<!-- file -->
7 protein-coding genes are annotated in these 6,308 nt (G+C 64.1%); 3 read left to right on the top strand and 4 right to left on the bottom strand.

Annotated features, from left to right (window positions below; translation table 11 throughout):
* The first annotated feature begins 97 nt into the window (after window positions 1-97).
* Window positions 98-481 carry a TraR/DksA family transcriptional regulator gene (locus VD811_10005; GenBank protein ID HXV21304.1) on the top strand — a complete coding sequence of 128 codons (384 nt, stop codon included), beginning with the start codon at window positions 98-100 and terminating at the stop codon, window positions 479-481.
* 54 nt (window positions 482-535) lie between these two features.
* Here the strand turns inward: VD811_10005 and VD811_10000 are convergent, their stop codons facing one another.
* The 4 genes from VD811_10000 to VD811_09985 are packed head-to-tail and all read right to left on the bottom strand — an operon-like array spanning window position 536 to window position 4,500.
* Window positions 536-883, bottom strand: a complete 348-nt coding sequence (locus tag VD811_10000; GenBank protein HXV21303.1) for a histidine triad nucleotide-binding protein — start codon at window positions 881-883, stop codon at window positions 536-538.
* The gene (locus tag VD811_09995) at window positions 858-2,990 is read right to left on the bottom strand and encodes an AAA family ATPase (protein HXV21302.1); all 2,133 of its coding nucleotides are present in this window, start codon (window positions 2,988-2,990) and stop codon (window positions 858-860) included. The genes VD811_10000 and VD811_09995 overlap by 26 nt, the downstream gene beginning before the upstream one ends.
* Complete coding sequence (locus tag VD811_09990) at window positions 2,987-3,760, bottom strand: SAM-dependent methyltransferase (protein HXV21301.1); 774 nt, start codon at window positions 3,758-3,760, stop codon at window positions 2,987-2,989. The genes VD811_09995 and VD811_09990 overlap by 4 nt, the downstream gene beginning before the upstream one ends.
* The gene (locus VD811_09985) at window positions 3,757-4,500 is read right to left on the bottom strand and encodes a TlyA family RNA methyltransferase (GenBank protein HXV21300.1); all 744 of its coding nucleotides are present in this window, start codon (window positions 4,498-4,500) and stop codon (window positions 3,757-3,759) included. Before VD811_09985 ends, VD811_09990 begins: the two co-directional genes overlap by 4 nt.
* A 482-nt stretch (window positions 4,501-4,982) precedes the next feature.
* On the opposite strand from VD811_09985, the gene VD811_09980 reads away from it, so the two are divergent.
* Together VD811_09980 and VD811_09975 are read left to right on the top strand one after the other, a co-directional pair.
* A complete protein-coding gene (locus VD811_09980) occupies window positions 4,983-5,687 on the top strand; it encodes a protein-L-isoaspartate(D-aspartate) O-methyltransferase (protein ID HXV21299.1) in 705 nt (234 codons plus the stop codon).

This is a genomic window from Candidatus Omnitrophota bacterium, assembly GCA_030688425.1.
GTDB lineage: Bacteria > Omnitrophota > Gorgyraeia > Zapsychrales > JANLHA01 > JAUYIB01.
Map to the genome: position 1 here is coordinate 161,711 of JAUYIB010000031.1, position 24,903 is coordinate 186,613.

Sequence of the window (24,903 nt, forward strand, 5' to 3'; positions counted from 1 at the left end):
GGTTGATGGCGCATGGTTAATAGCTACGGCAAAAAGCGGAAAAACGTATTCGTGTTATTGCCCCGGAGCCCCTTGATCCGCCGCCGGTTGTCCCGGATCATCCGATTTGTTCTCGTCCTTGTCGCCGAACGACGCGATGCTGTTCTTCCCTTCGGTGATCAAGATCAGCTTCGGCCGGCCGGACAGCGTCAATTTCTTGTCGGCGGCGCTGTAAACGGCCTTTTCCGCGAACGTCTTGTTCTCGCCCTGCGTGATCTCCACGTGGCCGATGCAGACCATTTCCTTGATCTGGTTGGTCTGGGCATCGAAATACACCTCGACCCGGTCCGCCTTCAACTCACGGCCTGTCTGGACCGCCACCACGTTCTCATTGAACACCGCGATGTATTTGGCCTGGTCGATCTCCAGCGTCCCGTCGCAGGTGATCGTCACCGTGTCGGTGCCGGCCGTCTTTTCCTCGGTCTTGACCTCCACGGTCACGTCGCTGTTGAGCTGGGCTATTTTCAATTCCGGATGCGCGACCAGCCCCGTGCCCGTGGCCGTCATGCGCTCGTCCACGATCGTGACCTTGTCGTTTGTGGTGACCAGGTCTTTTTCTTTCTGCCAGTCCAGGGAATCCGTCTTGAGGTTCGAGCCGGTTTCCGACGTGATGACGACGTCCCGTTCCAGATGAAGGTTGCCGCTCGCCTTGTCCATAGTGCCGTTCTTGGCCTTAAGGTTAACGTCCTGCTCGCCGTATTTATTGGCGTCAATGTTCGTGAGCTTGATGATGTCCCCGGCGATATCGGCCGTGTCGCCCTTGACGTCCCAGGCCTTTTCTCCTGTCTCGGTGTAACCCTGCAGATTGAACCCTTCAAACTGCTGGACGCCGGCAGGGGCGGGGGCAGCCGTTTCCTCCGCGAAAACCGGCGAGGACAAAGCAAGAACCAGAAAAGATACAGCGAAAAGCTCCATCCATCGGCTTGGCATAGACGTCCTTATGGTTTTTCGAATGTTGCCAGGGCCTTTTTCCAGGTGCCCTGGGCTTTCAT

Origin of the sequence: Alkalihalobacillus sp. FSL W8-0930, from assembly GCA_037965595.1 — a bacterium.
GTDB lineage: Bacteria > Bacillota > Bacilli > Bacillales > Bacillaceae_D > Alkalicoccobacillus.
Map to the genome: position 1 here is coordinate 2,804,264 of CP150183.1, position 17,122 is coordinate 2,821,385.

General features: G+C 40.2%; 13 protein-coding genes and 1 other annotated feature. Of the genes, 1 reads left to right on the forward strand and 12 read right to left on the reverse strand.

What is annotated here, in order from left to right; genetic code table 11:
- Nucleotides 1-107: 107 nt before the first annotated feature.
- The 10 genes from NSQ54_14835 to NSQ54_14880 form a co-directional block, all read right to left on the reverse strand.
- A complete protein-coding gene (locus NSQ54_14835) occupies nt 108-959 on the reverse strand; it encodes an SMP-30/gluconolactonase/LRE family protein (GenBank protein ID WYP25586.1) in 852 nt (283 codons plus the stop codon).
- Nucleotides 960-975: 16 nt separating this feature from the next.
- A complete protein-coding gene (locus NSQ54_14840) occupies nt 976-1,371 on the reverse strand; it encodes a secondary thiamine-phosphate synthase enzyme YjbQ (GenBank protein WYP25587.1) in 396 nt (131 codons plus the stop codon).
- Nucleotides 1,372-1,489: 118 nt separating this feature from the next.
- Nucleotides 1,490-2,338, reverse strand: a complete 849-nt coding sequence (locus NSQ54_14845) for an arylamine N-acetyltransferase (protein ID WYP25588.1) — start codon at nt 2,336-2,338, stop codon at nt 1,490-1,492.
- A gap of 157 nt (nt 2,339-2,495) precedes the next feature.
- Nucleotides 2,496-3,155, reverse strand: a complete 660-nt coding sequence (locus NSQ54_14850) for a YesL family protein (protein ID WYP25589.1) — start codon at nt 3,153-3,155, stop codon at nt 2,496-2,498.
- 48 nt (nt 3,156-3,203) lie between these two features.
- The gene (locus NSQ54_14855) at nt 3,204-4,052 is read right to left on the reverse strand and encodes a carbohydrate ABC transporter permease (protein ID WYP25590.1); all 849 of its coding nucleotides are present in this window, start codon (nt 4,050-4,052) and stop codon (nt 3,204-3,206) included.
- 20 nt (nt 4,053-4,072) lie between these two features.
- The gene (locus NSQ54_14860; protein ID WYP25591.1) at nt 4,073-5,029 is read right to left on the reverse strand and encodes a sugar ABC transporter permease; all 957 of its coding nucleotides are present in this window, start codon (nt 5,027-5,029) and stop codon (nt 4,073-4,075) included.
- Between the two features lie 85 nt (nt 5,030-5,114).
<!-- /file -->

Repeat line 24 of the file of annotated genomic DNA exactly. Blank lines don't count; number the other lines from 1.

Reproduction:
General features: G+C 40.2%; 13 protein-coding genes and 1 other annotated feature. Of the genes, 1 reads left to right on the forward strand and 12 read right to left on the reverse strand.